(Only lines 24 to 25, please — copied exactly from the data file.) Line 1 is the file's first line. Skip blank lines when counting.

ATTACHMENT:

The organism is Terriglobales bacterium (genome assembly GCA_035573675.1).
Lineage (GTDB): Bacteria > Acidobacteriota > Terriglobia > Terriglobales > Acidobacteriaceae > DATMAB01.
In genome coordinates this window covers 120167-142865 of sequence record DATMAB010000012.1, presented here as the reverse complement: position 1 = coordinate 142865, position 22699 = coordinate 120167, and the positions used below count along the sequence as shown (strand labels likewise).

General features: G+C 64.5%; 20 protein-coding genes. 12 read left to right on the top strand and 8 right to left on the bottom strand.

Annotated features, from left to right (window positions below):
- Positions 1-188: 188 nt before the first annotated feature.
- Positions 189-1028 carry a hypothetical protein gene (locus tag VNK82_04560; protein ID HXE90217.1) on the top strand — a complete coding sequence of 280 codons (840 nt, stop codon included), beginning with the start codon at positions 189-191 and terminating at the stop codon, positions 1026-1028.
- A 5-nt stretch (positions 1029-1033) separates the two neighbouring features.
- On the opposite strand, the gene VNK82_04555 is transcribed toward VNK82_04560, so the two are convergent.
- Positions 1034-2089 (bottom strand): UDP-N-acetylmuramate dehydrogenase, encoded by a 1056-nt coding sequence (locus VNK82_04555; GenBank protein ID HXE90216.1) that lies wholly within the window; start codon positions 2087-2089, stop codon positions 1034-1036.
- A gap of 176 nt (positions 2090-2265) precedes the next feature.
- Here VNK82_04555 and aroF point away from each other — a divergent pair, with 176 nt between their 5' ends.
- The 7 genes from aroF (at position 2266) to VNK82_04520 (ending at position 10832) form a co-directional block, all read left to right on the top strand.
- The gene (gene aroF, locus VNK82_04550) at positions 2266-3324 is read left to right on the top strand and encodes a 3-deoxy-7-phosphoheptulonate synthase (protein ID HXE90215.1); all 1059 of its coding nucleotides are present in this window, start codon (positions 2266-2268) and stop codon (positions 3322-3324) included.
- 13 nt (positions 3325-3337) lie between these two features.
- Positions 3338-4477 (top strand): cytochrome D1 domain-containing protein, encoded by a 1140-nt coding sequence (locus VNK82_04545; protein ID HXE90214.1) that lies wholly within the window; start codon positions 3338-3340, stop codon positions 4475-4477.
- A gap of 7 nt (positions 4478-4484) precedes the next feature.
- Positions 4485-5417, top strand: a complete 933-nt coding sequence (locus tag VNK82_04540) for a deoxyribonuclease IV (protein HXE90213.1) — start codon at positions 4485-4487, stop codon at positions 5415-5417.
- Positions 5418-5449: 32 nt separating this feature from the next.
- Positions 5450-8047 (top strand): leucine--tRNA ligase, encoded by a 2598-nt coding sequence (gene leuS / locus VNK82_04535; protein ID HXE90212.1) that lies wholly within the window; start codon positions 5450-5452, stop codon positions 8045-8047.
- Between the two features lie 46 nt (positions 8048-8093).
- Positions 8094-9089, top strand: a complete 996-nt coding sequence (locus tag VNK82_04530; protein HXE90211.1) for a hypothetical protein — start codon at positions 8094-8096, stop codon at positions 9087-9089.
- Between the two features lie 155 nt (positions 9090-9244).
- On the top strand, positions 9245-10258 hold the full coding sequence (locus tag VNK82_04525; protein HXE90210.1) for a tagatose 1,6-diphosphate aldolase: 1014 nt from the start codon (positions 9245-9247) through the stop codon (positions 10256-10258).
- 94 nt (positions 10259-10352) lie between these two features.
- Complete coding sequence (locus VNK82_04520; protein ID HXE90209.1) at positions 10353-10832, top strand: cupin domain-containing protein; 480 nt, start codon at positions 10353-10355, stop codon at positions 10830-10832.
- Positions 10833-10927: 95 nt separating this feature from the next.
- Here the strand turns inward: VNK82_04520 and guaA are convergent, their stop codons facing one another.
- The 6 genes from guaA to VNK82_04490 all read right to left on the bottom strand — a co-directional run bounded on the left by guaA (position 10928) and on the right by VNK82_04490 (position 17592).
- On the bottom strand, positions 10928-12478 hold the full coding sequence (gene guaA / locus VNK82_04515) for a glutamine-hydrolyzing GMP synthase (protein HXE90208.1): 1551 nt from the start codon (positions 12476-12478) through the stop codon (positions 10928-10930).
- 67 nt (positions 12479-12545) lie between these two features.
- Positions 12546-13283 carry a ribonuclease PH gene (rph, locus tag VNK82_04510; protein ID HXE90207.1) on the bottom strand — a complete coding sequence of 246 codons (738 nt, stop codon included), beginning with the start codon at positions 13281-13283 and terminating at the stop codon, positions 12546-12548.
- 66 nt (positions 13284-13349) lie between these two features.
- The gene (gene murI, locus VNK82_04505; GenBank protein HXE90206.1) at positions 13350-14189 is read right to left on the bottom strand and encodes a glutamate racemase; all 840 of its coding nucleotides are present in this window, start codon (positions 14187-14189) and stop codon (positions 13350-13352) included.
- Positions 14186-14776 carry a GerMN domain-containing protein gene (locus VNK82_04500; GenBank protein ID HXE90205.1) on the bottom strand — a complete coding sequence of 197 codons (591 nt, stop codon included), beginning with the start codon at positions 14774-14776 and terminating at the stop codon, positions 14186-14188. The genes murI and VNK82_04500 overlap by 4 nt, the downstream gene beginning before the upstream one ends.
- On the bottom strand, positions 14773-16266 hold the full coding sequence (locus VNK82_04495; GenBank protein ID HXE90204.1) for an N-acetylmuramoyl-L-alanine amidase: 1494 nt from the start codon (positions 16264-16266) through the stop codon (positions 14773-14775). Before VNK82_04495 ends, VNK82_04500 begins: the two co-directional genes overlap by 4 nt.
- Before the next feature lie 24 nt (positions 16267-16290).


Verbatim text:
- On the top strand, positions 9245-10258 hold the full coding sequence (locus tag VNK82_04525; protein HXE90210.1) for a tagatose 1,6-diphosphate aldolase: 1014 nt from the start codon (positions 9245-9247) through the stop codon (positions 10256-10258).
- 94 nt (positions 10259-10352) lie between these two features.